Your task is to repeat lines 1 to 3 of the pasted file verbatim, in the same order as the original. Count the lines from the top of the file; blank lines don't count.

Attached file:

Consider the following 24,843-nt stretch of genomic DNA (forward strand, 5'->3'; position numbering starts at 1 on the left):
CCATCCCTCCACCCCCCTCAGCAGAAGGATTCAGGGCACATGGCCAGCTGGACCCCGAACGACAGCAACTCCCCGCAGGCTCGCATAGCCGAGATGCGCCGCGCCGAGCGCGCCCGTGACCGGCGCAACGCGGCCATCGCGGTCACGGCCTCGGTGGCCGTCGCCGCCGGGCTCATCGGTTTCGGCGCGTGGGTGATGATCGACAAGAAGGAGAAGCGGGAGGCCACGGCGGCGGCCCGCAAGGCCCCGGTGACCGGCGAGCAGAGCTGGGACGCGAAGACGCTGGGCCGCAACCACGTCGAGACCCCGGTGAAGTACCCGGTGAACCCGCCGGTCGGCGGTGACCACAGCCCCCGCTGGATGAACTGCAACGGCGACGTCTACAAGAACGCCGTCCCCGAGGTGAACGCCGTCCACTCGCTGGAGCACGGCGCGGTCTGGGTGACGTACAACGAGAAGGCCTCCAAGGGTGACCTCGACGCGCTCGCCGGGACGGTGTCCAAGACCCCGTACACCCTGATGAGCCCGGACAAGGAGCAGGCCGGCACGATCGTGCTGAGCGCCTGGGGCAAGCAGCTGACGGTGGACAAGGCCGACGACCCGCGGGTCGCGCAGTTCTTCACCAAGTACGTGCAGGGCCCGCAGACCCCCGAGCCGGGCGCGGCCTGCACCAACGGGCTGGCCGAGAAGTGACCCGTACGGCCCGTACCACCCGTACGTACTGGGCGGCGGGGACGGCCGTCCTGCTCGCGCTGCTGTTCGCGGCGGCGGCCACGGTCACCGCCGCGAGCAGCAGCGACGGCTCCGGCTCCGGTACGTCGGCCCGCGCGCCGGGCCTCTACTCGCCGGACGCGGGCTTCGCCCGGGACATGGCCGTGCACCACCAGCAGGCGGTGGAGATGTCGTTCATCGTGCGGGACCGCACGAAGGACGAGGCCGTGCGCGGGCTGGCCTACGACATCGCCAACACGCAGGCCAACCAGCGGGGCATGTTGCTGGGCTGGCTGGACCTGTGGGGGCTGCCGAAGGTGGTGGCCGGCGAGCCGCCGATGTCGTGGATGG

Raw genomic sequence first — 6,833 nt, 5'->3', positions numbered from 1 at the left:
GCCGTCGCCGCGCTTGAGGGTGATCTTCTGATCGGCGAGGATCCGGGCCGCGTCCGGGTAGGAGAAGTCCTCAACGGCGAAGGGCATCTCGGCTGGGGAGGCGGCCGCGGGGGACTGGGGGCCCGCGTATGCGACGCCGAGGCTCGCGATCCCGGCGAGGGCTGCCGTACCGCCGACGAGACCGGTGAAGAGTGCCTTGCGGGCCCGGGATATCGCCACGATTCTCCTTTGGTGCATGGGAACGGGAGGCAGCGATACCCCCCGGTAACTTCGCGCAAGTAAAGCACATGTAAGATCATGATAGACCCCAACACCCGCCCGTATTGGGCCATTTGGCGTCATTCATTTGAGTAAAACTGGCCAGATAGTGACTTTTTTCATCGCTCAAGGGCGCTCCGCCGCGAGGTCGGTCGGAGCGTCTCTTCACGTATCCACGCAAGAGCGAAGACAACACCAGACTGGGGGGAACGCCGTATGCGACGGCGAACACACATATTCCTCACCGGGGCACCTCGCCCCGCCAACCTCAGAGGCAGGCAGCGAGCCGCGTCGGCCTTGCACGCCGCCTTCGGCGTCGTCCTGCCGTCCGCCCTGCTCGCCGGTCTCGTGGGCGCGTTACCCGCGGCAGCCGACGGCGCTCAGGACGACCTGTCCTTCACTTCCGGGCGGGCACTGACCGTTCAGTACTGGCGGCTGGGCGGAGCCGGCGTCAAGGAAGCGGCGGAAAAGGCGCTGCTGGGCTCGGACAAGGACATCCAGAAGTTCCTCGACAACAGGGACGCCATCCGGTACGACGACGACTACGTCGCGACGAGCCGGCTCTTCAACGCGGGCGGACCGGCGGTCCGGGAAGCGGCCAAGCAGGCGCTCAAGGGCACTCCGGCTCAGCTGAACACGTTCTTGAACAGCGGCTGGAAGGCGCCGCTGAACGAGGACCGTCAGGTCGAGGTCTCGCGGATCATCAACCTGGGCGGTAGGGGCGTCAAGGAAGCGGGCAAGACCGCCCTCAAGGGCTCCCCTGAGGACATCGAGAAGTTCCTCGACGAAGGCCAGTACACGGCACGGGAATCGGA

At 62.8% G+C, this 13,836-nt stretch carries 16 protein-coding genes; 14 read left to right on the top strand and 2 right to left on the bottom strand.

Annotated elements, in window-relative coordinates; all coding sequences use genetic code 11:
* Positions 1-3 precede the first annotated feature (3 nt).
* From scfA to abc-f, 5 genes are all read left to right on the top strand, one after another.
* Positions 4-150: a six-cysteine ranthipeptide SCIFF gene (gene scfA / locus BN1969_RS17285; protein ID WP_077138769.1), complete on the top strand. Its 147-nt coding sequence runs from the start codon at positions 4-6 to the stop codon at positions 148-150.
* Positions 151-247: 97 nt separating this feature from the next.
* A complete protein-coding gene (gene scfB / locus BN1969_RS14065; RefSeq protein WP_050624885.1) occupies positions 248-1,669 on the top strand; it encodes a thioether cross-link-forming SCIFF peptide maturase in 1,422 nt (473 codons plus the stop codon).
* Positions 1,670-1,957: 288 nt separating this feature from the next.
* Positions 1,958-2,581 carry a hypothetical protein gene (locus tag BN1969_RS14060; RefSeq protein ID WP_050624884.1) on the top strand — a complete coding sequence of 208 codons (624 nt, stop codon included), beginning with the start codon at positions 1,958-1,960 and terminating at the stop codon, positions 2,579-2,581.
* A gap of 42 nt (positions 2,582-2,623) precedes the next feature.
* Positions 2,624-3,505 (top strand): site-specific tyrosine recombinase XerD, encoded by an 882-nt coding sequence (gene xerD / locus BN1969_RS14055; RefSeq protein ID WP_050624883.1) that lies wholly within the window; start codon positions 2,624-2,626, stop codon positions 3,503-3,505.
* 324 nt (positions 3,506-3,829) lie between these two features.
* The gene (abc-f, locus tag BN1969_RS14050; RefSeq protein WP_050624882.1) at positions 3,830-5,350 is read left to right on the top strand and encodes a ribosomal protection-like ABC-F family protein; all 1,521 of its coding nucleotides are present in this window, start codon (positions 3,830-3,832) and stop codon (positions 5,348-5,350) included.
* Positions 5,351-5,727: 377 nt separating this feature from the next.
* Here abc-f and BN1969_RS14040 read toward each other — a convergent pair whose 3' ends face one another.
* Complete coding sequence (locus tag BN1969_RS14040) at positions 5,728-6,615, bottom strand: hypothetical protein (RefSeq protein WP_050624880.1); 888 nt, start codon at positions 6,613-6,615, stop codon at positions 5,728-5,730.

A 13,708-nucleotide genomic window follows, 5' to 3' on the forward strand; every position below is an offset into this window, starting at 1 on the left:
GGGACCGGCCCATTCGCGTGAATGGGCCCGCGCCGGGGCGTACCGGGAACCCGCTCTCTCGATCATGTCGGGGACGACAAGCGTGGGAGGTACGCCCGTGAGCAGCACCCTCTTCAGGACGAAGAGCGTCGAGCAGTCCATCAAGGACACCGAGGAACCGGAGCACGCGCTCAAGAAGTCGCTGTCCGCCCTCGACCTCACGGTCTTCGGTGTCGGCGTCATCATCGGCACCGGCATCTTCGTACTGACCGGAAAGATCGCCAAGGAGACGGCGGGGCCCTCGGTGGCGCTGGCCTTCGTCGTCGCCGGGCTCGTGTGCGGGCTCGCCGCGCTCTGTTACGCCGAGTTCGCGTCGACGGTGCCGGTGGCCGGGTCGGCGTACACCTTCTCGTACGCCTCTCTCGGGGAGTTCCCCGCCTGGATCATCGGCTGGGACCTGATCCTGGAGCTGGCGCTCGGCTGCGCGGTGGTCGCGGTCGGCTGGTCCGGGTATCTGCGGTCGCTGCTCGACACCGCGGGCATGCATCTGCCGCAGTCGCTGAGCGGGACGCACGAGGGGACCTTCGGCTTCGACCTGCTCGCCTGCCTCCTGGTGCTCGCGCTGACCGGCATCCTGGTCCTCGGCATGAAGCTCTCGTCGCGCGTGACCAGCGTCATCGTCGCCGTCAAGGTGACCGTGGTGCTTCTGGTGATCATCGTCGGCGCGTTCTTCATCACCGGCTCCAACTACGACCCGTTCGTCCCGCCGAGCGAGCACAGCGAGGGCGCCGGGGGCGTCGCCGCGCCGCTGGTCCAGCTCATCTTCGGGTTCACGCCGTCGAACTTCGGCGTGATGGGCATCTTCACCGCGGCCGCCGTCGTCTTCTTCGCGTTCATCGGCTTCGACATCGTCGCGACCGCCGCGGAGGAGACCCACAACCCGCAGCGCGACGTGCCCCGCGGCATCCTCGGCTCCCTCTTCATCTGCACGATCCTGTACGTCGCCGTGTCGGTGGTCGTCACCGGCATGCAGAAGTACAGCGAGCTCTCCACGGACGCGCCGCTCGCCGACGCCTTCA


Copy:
Consider the following 24,843-nt stretch of genomic DNA (forward strand, 5'->3'; position numbering starts at 1 on the left):
CCATCCCTCCACCCCCCTCAGCAGAAGGATTCAGGGCACATGGCCAGCTGGACCCCGAACGACAGCAACTCCCCGCAGGCTCGCATAGCCGAGATGCGCCGCGCCGAGCGCGCCCGTGACCGGCGCAACGCGGCCATCGCGGTCACGGCCTCGGTGGCCGTCGCCGCCGGGCTCATCGGTTTCGGCGCGTGGGTGATGATCGACAAGAAGGAGAAGCGGGAGGCCACGGCGGCGGCCCGCAAGGCCCCGGTGACCGGCGAGCAGAGCTGGGACGCGAAGACGCTGGGCCGCAACCACGTCGAGACCCCGGTGAAGTACCCGGTGAACCCGCCGGTCGGCGGTGACCACAGCCCCCGCTGGATGAACTGCAACGGCGACGTCTACAAGAACGCCGTCCCCGAGGTGAACGCCGTCCACTCGCTGGAGCACGGCGCGGTCTGGGTGACGTACAACGAGAAGGCCTCCAAGGGTGACCTCGACGCGCTCGCCGGGACGGTGTCCAAGACCCCGTACACCCTGATGAGCCCGGACAAGGAGCAGGCCGGCACGATCGTGCTGAGCGCCTGGGGCAAGCAGCTGACGGTGGACAAGGCCGACGACCCGCGGGTCGCGCAGTTCTTCACCAAGTACGTGCAGGGCCCGCAGACCCCCGAGCCGGGCGCGGCCTGCACCAACGGGCTGGCCGAGAAGTGACCCGTACGGCCCGTACCACCCGTACGTACTGGGCGGCGGGGACGGCCGTCCTGCTCGCGCTGCTGTTCGCGGCGGCGGCCACGGTCACCGCCGCGAGCAGCAGCGACGGCTCCGGCTCCGGTACGTCGGCCCGCGCGCCGGGCCTCTACTCGCCGGACGCGGGCTTCGCCCGGGACATGGCCGTGCACCACCAGCAGGCGGTGGAGATGTCGTTCATCGTGCGGGACCGCACGAAGGACGAGGCCGTGCGCGGGCTGGCCTACGACATCGCCAACACGCAGGCCAACCAGCGGGGCATGTTGCTGGGCTGGCTGGACCTGTGGGGGCTGCCGAAGGTGGTGGCCGGCGAGCCGCCGATGTCGTGGATGG

Raw genomic sequence first — 6,833 nt, 5'->3', positions numbered from 1 at the left: